NEWS
March 20, 2016
The Leukemia & Lymphoma Society (LLS) drew more than 600 to its Red & White Ball at the Marriott Downtown Philadelphia on March 12. Supporters enjoyed an evening that included a silent auction, cocktails and hors d'oeuvres, dinner, and dancing, all for a great cause. LLS is the world's largest voluntary health agency dedicated to blood cancer. The mission of LLS is to support cancer research to seek treatments and cures for leukemia, lymphoma, Hodgkin's disease, and myeloma. The event brought in a record- breaking $570,000, bringing the total to $1.4 million raised over the last three years by the Red & White Ball.
NEWS
March 6, 2009 | By Amy Worden INQUIRER STAFF WRITER
Scientists would receive $5.5 million to study a first-of-its-kind cancer cluster in Northeastern Pennsylvania under a provision inserted by Sen. Arlen Specter in the federal spending bill moving through Congress. The cluster is potentially linked to environmental hazards. Under the $410 billion federal spending bill moving through Congress, the Centers for Disease Control and Prevention would receive $5 million to study cases of polycythemia vera (PV), a rare blood cancer that turned up in unusually high numbers in an area 80 miles northwest of Philadelphia, said Specter (R., Pa.)
SPORTS
April 16, 2014 | BY TOM MAHON, Daily News Staff Writer mahont@phillynews.com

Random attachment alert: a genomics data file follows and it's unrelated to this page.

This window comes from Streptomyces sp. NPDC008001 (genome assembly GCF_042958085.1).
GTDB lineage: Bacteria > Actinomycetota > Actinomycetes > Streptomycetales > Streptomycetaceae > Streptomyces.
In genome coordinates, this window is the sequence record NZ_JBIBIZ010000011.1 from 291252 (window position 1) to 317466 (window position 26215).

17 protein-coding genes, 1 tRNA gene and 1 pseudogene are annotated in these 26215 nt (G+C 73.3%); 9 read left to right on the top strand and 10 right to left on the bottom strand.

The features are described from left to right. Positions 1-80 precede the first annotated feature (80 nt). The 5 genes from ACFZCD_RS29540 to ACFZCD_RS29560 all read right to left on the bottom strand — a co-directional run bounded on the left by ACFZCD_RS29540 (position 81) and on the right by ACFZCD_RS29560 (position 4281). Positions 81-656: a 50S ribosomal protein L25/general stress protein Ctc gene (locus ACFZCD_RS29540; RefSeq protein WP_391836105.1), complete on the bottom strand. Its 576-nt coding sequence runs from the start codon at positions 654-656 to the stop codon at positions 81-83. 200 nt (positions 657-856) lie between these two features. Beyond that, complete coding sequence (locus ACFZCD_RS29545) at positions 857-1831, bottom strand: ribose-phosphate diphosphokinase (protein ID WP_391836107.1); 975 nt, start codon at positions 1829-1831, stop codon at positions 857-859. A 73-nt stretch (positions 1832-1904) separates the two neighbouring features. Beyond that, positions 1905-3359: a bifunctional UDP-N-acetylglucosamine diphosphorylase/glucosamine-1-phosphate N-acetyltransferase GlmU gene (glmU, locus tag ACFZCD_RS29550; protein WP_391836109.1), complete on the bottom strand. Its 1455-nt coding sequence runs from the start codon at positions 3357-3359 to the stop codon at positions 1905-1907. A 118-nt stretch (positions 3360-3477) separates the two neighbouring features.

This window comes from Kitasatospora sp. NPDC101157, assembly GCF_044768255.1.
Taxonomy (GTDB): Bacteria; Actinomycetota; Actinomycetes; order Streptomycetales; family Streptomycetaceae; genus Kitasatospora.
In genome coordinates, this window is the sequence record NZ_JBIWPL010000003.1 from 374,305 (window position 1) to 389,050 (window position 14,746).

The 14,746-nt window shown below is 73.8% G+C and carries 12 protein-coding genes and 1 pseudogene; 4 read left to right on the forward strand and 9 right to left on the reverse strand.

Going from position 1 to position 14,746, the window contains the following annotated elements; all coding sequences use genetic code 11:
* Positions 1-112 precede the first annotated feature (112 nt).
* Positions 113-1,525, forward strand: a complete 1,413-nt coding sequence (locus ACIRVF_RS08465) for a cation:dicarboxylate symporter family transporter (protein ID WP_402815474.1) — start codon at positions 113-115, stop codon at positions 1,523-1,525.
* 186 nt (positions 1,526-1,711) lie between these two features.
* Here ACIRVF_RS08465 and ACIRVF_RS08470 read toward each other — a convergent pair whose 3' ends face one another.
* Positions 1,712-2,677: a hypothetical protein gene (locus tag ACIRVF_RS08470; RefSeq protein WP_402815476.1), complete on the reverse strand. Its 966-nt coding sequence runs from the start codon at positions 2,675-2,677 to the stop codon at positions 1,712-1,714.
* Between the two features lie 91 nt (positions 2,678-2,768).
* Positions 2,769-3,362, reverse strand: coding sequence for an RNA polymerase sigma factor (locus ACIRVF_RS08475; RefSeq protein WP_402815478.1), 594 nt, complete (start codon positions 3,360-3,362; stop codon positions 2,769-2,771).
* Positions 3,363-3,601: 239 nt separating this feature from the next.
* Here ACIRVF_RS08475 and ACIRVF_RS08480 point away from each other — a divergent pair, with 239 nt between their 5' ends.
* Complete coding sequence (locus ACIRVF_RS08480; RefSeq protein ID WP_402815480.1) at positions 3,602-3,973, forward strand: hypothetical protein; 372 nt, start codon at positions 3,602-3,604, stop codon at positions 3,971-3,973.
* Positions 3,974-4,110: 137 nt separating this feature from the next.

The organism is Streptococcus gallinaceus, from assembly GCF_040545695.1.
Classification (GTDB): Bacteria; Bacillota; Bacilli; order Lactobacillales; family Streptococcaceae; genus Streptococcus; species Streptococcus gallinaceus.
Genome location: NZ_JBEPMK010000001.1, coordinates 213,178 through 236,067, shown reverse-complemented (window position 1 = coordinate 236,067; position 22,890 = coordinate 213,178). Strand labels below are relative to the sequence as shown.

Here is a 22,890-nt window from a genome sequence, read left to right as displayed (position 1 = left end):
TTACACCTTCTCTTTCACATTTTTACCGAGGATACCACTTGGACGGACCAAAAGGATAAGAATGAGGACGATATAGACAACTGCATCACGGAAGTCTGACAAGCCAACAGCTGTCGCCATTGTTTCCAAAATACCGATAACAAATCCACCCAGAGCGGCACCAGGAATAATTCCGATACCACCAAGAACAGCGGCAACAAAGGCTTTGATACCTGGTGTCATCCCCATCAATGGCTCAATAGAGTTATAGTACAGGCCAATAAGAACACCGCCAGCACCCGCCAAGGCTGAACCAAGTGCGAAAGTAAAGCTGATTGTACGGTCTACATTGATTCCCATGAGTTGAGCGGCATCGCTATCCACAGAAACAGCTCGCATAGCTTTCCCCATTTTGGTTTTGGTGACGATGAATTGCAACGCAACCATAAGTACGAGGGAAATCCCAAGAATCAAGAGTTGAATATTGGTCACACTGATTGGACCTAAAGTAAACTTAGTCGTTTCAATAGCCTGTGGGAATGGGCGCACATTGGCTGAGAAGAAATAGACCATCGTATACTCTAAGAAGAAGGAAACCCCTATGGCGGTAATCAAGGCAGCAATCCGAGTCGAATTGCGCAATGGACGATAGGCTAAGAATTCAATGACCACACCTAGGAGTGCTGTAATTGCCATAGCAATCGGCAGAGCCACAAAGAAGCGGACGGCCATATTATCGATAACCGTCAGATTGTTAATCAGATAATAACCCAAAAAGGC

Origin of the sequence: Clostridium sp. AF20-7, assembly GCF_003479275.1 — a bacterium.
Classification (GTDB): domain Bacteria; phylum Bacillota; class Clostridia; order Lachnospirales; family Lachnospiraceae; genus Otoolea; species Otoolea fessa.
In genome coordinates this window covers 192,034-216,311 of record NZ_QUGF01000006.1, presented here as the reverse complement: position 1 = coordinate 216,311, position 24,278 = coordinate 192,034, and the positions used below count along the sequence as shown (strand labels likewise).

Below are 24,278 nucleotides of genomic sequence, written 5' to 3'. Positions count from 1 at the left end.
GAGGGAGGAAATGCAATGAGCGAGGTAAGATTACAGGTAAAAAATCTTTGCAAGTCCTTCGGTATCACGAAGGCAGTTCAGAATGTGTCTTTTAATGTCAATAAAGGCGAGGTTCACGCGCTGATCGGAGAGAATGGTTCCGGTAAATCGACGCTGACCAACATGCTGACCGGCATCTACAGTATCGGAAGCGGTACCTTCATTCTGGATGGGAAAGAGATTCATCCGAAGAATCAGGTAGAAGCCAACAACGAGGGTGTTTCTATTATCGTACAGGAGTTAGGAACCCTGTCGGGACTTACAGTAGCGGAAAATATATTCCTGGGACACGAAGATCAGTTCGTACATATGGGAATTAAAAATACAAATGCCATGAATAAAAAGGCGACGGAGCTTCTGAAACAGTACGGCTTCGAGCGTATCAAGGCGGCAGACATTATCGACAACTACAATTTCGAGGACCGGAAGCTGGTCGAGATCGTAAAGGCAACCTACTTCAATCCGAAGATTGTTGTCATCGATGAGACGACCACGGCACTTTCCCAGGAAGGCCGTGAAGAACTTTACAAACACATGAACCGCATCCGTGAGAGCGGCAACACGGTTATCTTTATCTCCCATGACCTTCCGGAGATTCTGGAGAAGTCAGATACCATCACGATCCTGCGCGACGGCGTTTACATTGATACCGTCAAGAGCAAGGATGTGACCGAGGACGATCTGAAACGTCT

STATWISE, IT was the greatest day Adam DiMichele ever had. The former Temple quarterback, now the Owls' wide receivers coach, helped sign up 225 people for the "Be the Match" bone marrow registry yesterday. The program, operated by the National Marrow Donor Program (NMDP), helps find matches for those in need. According to the NMDP website, a person is diagnosed with a blood cancer every 4 minutes. And, every 10 minutes, someone dies from a blood cancer. Each year, thousands with blood cancers such as leukemia and lymphoma are cured.
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ARTICLES BY DATE
NEWS
July 10, 2016
On June 10, the Leukemia & Lymphoma Society (LLS) hosted its grand finale to its fund-raising competition with the announcement of the 2016 Man and Woman of the Year. The Eastern Pa. chapter of LLS, the world's largest voluntary health agency dedicated to finding cures for blood cancer, set a goal of raising $500,000 in the competition, which started March 29. About 400 attended the event at the Loews Philadelphia Hotel. The $384,000 in proceeds will go toward finding a cure for leukemia, lymphoma, Hodgkin's disease, and myeloma.
BUSINESS
June 18, 2016 | By Linda Loyd, Staff Writer
Shares of Merck rose Thursday after the drugmaker said its Keytruda immuno-oncology medicine succeeded in a study of patients with advanced lung cancer and showed a survival advantage over patients given standard chemotherapy. Based on the results, an independent data monitoring board recommended that the clinical trial be stopped and that patients receiving chemotherapy be allowed to switch to the company's treatment. Merck, based in Kenilworth, N.J., employs about 9,200 in West Point and Upper Gwynedd in Montgomery County.
BUSINESS
June 2, 2016 | By Linda Loyd, Staff Writer
Celator Pharmaceuticals in Ewing Township near Trenton has agreed to be acquired by Ireland-based Jazz Pharmaceuticals for about $1.5 billion in cash. Celator's shares surged more than 70 percent Tuesday after the announcement, to close at $30.08, up $12.55. The company has an experimental treatment for a rare blood cancer. Celator announced in March positive results in a late-stage trial for Vyxeos, which showed "statistically significant" overall survival rates in patients with acute myeloid leukemia, a cancer of the blood and bone marrow.
NEWS
May 23, 2016 | By Marie McCullough, Staff Writer